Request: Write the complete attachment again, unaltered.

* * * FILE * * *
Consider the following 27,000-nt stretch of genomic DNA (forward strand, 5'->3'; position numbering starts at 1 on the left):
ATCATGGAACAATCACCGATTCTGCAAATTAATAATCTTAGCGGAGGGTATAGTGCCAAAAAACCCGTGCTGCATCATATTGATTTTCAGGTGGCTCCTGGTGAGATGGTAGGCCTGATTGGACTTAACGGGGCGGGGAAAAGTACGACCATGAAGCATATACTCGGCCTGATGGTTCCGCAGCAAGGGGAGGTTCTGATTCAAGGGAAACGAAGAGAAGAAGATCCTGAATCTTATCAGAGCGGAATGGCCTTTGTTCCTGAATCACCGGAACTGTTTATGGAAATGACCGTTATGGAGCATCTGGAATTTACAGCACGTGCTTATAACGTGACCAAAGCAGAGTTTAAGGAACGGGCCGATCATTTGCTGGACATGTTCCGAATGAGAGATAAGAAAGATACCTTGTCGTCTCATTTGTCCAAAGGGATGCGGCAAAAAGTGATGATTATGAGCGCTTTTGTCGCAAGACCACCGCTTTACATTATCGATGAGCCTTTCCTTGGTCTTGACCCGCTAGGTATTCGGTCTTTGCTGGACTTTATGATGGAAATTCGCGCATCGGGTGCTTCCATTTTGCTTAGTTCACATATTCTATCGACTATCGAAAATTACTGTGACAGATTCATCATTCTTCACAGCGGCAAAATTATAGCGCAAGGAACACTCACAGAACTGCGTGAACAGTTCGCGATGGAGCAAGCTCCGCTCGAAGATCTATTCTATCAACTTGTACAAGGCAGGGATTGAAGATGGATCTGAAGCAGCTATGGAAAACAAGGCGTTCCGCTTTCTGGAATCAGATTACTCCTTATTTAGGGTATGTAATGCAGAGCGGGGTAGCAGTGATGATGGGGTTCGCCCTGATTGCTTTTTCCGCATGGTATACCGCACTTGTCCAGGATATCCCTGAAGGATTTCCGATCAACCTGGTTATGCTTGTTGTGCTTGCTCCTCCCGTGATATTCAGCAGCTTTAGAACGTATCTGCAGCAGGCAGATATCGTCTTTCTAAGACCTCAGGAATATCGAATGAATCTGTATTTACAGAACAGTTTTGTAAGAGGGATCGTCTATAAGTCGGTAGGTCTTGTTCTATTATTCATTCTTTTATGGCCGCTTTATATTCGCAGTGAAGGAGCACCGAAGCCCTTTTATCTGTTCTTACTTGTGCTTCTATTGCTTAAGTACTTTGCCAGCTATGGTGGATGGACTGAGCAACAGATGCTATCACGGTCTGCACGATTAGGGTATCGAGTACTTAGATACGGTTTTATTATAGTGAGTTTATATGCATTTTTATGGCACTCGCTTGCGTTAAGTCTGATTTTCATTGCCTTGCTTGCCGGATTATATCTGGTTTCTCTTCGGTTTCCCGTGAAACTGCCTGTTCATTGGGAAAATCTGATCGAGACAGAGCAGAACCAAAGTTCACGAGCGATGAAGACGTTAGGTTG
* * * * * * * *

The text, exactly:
Consider the following 27,000-nt stretch of genomic DNA (forward strand, 5'->3'; position numbering starts at 1 on the left):
ATCATGGAACAATCACCGATTCTGCAAATTAATAATCTTAGCGGAGGGTATAGTGCCAAAAAACCCGTGCTGCATCATATTGATTTTCAGGTGGCTCCTGGTGAGATGGTAGGCCTGATTGGACTTAACGGGGCGGGGAAAAGTACGACCATGAAGCATATACTCGGCCTGATGGTTCCGCAGCAAGGGGAGGTTCTGATTCAAGGGAAACGAAGAGAAGAAGATCCTGAATCTTATCAGAGCGGAATGGCCTTTGTTCCTGAATCACCGGAACTGTTTATGGAAATGACCGTTATGGAGCATCTGGAATTTACAGCACGTGCTTATAACGTGACCAAAGCAGAGTTTAAGGAACGGGCCGATCATTTGCTGGACATGTTCCGAATGAGAGATAAGAAAGATACCTTGTCGTCTCATTTGTCCAAAGGGATGCGGCAAAAAGTGATGATTATGAGCGCTTTTGTCGCAAGACCACCGCTTTACATTATCGATGAGCCTTTCCTTGGTCTTGACCCGCTAGGTATTCGGTCTTTGCTGGACTTTATGATGGAAATTCGCGCATCGGGTGCTTCCATTTTGCTTAGTTCACATATTCTATCGACTATCGAAAATTACTGTGACAGATTCATCATTCTTCACAGCGGCAAAATTATAGCGCAAGGAACACTCACAGAACTGCGTGAACAGTTCGCGATGGAGCAAGCTCCGCTCGAAGATCTATTCTATCAACTTGTACAAGGCAGGGATTGAAGATGGATCTGAAGCAGCTATGGAAAACAAGGCGTTCCGCTTTCTGGAATCAGATTACTCCTTATTTAGGGTATGTAATGCAGAGCGGGGTAGCAGTGATGATGGGGTTCGCCCTGATTGCTTTTTCCGCATGGTATACCGCACTTGTCCAGGATATCCCTGAAGGATTTCCGATCAACCTGGTTATGCTTGTTGTGCTTGCTCCTCCCGTGATATTCAGCAGCTTTAGAACGTATCTGCAGCAGGCAGATATCGTCTTTCTAAGACCTCAGGAATATCGAATGAATCTGTATTTACAGAACAGTTTTGTAAGAGGGATCGTCTATAAGTCGGTAGGTCTTGTTCTATTATTCATTCTTTTATGGCCGCTTTATATTCGCAGTGAAGGAGCACCGAAGCCCTTTTATCTGTTCTTACTTGTGCTTCTATTGCTTAAGTACTTTGCCAGCTATGGTGGATGGACTGAGCAACAGATGCTATCACGGTCTGCACGATTAGGGTATCGAGTACTTAGATACGGTTTTATTATAGTGAGTTTATATGCATTTTTATGGCACTCGCTTGCGTTAAGTCTGATTTTCATTGCCTTGCTTGCCGGATTATATCTGGTTTCTCTTCGGTTTCCCGTGAAACTGCCTGTTCATTGGGAAAATCTGATCGAGACAGAGCAGAACCAAAGTTCACGAGCGATGAAGACGTTAGGTTG